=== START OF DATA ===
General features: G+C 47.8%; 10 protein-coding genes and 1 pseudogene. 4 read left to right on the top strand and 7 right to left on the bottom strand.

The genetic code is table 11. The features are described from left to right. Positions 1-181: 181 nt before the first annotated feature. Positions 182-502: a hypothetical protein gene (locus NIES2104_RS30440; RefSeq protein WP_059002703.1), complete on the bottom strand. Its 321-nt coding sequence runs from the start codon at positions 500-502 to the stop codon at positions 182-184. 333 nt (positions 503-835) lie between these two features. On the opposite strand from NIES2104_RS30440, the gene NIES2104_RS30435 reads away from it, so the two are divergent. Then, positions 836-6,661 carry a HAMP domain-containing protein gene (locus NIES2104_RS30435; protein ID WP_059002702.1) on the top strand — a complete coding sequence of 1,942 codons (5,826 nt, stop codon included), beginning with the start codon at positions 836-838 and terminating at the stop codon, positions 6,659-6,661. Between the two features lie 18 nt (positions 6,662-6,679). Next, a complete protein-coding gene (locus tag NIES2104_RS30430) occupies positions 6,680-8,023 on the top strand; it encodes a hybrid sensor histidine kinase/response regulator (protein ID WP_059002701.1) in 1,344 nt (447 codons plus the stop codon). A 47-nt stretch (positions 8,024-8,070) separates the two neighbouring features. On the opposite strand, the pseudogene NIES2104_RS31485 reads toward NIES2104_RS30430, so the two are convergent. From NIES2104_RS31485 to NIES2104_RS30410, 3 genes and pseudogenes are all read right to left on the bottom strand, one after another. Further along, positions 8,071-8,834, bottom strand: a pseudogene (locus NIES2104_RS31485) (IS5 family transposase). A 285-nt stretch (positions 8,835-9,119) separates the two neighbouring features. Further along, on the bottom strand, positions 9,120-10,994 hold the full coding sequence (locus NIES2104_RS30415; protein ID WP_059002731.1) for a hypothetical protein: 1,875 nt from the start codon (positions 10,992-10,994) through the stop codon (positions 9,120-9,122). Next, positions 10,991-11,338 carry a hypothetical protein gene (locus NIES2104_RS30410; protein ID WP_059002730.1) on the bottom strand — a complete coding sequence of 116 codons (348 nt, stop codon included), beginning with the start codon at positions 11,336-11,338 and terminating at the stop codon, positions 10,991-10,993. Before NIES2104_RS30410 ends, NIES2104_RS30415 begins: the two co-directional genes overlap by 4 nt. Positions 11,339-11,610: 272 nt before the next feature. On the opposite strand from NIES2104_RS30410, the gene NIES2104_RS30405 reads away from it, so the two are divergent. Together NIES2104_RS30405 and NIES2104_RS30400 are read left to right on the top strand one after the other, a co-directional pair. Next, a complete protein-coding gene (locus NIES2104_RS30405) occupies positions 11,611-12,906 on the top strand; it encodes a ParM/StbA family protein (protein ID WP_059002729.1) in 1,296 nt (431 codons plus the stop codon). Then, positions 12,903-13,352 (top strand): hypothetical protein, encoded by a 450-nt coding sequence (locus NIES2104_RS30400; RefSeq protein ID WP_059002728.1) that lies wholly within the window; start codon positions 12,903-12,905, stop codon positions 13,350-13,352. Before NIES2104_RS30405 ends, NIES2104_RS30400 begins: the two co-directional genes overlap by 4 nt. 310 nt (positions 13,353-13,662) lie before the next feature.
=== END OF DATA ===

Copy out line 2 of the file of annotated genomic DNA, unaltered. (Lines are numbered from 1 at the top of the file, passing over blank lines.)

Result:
The genetic code is table 11. The features are described from left to right. Positions 1-181: 181 nt before the first annotated feature. Positions 182-502: a hypothetical protein gene (locus NIES2104_RS30440; RefSeq protein WP_059002703.1), complete on the bottom strand. Its 321-nt coding sequence runs from the start codon at positions 500-502 to the stop codon at positions 182-184. 333 nt (positions 503-835) lie between these two features. On the opposite strand from NIES2104_RS30440, the gene NIES2104_RS30435 reads away from it, so the two are divergent. Then, positions 836-6,661 carry a HAMP domain-containing protein gene (locus NIES2104_RS30435; protein ID WP_059002702.1) on the top strand — a complete coding sequence of 1,942 codons (5,826 nt, stop codon included), beginning with the start codon at positions 836-838 and terminating at the stop codon, positions 6,659-6,661. Between the two features lie 18 nt (positions 6,662-6,679). Next, a complete protein-coding gene (locus tag NIES2104_RS30430) occupies positions 6,680-8,023 on the top strand; it encodes a hybrid sensor histidine kinase/response regulator (protein ID WP_059002701.1) in 1,344 nt (447 codons plus the stop codon). A 47-nt stretch (positions 8,024-8,070) separates the two neighbouring features. On the opposite strand, the pseudogene NIES2104_RS31485 reads toward NIES2104_RS30430, so the two are convergent. From NIES2104_RS31485 to NIES2104_RS30410, 3 genes and pseudogenes are all read right to left on the bottom strand, one after another. Further along, positions 8,071-8,834, bottom strand: a pseudogene (locus NIES2104_RS31485) (IS5 family transposase). A 285-nt stretch (positions 8,835-9,119) separates the two neighbouring features. Further along, on the bottom strand, positions 9,120-10,994 hold the full coding sequence (locus NIES2104_RS30415; protein ID WP_059002731.1) for a hypothetical protein: 1,875 nt from the start codon (positions 10,992-10,994) through the stop codon (positions 9,120-9,122). Next, positions 10,991-11,338 carry a hypothetical protein gene (locus NIES2104_RS30410; protein ID WP_059002730.1) on the bottom strand — a complete coding sequence of 116 codons (348 nt, stop codon included), beginning with the start codon at positions 11,336-11,338 and terminating at the stop codon, positions 10,991-10,993. Before NIES2104_RS30410 ends, NIES2104_RS30415 begins: the two co-directional genes overlap by 4 nt. Positions 11,339-11,610: 272 nt before the next feature. On the opposite strand from NIES2104_RS30410, the gene NIES2104_RS30405 reads away from it, so the two are divergent. Together NIES2104_RS30405 and NIES2104_RS30400 are read left to right on the top strand one after the other, a co-directional pair. Next, a complete protein-coding gene (locus NIES2104_RS30405) occupies positions 11,611-12,906 on the top strand; it encodes a ParM/StbA family protein (protein ID WP_059002729.1) in 1,296 nt (431 codons plus the stop codon). Then, positions 12,903-13,352 (top strand): hypothetical protein, encoded by a 450-nt coding sequence (locus NIES2104_RS30400; RefSeq protein ID WP_059002728.1) that lies wholly within the window; start codon positions 12,903-12,905, stop codon positions 13,350-13,352. Before NIES2104_RS30405 ends, NIES2104_RS30400 begins: the two co-directional genes overlap by 4 nt. 310 nt (positions 13,353-13,662) lie before the next feature.